Updated 2.28.2020: As the capital of Denmark, Copenhagen is a very vibrant city that truly comes alive this time of year. Known for its strong coffee culture, romantic canals and endless bike paths, this bustling, cosmopolitan city has lots of things to do and see. But what if you only have one day in Copenhagen to explore?
If you only have a short time to visit, guest contributor David Johnston from Travelsewhere, is here to tell us what to see and do in Copenhagen. Get ready for some active boomer travel fun! These ideas are perfect for a pre or post-cruise excursion in Copenhagen.
What to Do with just one day in Copenhagen
Sometimes you’ve got to take a chance to visit a place, even if the timing is less than ideal. On my trip through Sweden down to its southern city of Malmö, the opportunity came up to fly out of nearby Copenhagen. With an evening flight, it was easy enough to cross over the Øresund Bridge to the Danish capital in the morning to enjoy one day in Copenhagen to go sightseeing.
Now I’m certainly not saying that just a day is the best way to visit this magnificent capital city. You can easily entertain yourself for days in this cosmopolitan destination.
However sightseeing with a limited amount of time means prioritizing attractions and places that can be seen both quickly and cheaply. Sure, you will likely miss some of Copenhagen’s main attractions, but isn’t that better than missing the city entirely? Also, you may be surprised how much you can see in just a day in Copenhagen.
A Copenhagen City Card provides free or discounted entrance to over 80 museums and attractions, plus transportation. Purchase ahead to save time.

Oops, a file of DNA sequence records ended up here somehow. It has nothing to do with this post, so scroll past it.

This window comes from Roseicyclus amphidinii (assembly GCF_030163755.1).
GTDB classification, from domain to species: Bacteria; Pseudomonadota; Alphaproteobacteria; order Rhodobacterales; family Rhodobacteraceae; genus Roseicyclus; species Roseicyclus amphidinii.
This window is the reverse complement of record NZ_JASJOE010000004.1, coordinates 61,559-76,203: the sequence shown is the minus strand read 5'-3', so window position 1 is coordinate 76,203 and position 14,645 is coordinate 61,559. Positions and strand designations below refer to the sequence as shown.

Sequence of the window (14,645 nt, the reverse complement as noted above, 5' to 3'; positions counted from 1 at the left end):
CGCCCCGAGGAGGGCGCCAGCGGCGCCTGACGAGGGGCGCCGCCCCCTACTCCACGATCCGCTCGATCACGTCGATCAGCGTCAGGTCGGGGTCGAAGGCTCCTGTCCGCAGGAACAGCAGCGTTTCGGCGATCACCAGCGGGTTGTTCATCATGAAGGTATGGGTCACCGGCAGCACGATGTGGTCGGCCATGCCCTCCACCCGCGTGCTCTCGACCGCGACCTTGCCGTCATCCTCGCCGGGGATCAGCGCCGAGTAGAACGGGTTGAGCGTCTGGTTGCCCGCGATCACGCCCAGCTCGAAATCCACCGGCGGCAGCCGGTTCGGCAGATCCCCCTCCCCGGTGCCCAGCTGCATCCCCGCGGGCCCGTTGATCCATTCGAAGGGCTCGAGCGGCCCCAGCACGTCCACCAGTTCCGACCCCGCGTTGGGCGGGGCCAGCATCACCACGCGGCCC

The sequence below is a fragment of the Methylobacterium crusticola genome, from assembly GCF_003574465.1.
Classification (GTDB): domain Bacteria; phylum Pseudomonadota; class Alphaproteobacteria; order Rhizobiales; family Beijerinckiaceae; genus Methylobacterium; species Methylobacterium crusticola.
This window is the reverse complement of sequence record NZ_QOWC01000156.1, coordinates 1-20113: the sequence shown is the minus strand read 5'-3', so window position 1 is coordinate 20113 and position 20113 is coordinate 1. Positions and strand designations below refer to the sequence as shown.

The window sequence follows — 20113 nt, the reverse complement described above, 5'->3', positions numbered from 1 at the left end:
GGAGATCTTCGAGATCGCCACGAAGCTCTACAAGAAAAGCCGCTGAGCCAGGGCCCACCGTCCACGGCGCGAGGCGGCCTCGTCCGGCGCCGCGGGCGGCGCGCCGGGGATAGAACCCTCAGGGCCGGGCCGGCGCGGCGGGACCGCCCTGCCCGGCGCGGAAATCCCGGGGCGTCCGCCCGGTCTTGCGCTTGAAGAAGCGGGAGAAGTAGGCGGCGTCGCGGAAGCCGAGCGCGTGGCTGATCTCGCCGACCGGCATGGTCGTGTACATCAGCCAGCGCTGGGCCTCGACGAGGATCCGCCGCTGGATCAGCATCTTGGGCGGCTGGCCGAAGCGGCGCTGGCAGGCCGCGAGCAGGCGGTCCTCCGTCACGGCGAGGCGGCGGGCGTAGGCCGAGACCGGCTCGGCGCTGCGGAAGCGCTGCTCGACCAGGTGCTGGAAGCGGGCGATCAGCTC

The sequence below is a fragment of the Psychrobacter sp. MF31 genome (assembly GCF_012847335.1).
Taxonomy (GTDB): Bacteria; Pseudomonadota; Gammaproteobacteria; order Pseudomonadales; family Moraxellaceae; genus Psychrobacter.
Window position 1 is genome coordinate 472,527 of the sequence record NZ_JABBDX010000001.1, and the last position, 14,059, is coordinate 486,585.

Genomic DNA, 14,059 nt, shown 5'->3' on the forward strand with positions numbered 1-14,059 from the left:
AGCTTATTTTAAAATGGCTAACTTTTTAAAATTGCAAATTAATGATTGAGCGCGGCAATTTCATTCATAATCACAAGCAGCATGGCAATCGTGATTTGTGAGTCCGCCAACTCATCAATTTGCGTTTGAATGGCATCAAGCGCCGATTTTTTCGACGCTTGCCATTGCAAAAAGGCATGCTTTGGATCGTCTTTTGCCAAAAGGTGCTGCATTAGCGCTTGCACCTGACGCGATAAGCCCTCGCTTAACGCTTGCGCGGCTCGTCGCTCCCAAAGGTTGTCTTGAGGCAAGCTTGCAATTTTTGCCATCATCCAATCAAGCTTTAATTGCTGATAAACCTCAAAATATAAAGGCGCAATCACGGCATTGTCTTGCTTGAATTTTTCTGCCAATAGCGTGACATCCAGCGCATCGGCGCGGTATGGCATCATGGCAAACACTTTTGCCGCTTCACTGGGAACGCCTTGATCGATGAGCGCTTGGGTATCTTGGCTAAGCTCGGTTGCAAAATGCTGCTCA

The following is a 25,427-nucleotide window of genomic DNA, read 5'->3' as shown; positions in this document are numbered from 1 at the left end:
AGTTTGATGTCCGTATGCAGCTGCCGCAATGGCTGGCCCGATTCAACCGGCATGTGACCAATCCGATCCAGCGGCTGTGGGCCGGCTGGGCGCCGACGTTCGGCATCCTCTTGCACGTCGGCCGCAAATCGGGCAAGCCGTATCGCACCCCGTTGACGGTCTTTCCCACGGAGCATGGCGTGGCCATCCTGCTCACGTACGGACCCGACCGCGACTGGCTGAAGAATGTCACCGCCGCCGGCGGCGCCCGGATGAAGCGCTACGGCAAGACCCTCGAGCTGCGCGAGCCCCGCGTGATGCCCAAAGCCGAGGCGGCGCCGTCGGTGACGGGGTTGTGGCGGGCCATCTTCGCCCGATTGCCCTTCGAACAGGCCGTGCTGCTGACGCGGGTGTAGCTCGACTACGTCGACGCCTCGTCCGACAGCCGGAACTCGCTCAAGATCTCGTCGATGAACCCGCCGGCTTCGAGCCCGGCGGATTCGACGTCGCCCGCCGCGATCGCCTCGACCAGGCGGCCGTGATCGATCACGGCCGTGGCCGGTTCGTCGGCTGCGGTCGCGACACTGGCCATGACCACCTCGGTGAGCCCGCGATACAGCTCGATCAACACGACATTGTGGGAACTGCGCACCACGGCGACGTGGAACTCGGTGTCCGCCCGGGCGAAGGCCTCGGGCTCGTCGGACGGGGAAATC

Visit Copenhagen’s city hall square
Just a block from the main train station of Copenhagen, City Hall Square is a great first place to head for. To do so, you’re going to have pass around the famous Tivoli Gardens and potentially several of the city’s museums. With several days in the city, these are certainly spots you’d want to visit but they do take time.
Upon reaching City Hall Square, it should become obvious why you’d come here first. In front of you stands several grand brick buildings, each seemingly with its own unique tower. Hard to miss is the golden flourishes across the Copenhagen City Hall, office of Copenhagen’s Lord Mayor.
Besides the architecture here, two monuments will surely grab your attention. One is the overly expressive Dragon Fountain, oddly portraying a bull fighting a dragon. The other is the Lurblæserne, a towering sculpture of two men blowing a traditional horn called the lur.
Tour the Christiansborg Palace
A short walk from City Hall Square and a hope across a little canal and you’re in the grounds of the Christiansborg Palace. This colossal building not only packs a lot of history and grandeur, but also quite a bit of modern importance. After all, the palace hosts the National Parliament, Supreme Court and other government and royal institutions.
Its history is just as impressive, with the first castle built here in the 12th century. While it is possible to tour parts of the palace, with a half day trip you really only have time to enter through its stately gates into the central courtyard and admire the palace’s elegance.
Stroll around Nyhavn
Without question, one of the prettiest places to visit in Copenhagen has to be colorful canal harbor of Nyhavn. With scores of boats in the small waterway and brightly painted buildings along the waterfront, it makes for a brilliant scene. While plenty of boat tours and cruises go out from here (book your tour here), you’re bound to also enjoy Nyhavn when on land, especially if you take the time to stop at one of the many restaurants that line picturesque promenade.
Explore Kastellet Citadel